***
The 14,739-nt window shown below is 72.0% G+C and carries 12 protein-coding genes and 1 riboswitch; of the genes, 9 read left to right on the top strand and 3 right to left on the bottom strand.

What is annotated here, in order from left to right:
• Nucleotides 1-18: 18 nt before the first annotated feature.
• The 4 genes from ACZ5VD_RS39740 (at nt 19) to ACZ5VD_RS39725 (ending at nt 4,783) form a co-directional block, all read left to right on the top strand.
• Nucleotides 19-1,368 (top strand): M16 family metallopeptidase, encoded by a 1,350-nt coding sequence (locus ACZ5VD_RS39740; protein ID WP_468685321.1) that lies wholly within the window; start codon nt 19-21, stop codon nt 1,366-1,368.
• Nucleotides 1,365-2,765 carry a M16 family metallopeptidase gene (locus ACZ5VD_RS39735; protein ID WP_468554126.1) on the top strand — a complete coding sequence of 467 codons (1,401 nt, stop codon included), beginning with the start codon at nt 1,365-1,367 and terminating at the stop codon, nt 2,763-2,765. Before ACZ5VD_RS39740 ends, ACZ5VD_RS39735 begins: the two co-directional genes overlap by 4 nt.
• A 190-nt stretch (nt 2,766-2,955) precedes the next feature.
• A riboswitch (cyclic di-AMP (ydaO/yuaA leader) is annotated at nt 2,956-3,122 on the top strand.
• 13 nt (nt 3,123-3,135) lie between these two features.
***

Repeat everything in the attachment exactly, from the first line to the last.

The 14,739-nt window shown below is 72.0% G+C and carries 12 protein-coding genes and 1 riboswitch; of the genes, 9 read left to right on the top strand and 3 right to left on the bottom strand.

What is annotated here, in order from left to right:
• Nucleotides 1-18: 18 nt before the first annotated feature.
• The 4 genes from ACZ5VD_RS39740 (at nt 19) to ACZ5VD_RS39725 (ending at nt 4,783) form a co-directional block, all read left to right on the top strand.
• Nucleotides 19-1,368 (top strand): M16 family metallopeptidase, encoded by a 1,350-nt coding sequence (locus ACZ5VD_RS39740; protein ID WP_468685321.1) that lies wholly within the window; start codon nt 19-21, stop codon nt 1,366-1,368.
• Nucleotides 1,365-2,765 carry a M16 family metallopeptidase gene (locus ACZ5VD_RS39735; protein ID WP_468554126.1) on the top strand — a complete coding sequence of 467 codons (1,401 nt, stop codon included), beginning with the start codon at nt 1,365-1,367 and terminating at the stop codon, nt 2,763-2,765. Before ACZ5VD_RS39740 ends, ACZ5VD_RS39735 begins: the two co-directional genes overlap by 4 nt.
• A 190-nt stretch (nt 2,766-2,955) precedes the next feature.
• A riboswitch (cyclic di-AMP (ydaO/yuaA leader) is annotated at nt 2,956-3,122 on the top strand.
• 13 nt (nt 3,123-3,135) lie between these two features.